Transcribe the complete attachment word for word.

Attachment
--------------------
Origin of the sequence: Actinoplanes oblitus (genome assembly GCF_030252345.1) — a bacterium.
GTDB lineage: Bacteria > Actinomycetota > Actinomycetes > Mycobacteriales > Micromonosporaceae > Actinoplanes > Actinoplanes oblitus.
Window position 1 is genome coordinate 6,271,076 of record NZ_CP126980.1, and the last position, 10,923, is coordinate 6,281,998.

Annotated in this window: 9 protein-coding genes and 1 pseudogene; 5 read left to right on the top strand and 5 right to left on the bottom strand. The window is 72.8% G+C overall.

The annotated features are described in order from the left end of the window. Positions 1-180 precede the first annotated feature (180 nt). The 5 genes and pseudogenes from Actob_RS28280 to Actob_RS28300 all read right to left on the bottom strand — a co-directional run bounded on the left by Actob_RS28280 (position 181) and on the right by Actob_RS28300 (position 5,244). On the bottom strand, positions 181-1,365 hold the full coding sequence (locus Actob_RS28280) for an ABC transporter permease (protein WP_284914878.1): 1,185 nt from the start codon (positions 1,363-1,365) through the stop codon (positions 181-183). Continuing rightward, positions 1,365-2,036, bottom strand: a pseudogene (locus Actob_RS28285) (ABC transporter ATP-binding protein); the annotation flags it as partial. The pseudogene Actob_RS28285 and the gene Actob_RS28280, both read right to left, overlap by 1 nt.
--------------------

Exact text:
Origin of the sequence: Actinoplanes oblitus (genome assembly GCF_030252345.1) — a bacterium.
GTDB lineage: Bacteria > Actinomycetota > Actinomycetes > Mycobacteriales > Micromonosporaceae > Actinoplanes > Actinoplanes oblitus.
Window position 1 is genome coordinate 6,271,076 of record NZ_CP126980.1, and the last position, 10,923, is coordinate 6,281,998.

Annotated in this window: 9 protein-coding genes and 1 pseudogene; 5 read left to right on the top strand and 5 right to left on the bottom strand. The window is 72.8% G+C overall.

The annotated features are described in order from the left end of the window. Positions 1-180 precede the first annotated feature (180 nt). The 5 genes and pseudogenes from Actob_RS28280 to Actob_RS28300 all read right to left on the bottom strand — a co-directional run bounded on the left by Actob_RS28280 (position 181) and on the right by Actob_RS28300 (position 5,244). On the bottom strand, positions 181-1,365 hold the full coding sequence (locus Actob_RS28280) for an ABC transporter permease (protein WP_284914878.1): 1,185 nt from the start codon (positions 1,363-1,365) through the stop codon (positions 181-183). Continuing rightward, positions 1,365-2,036, bottom strand: a pseudogene (locus Actob_RS28285) (ABC transporter ATP-binding protein); the annotation flags it as partial. The pseudogene Actob_RS28285 and the gene Actob_RS28280, both read right to left, overlap by 1 nt.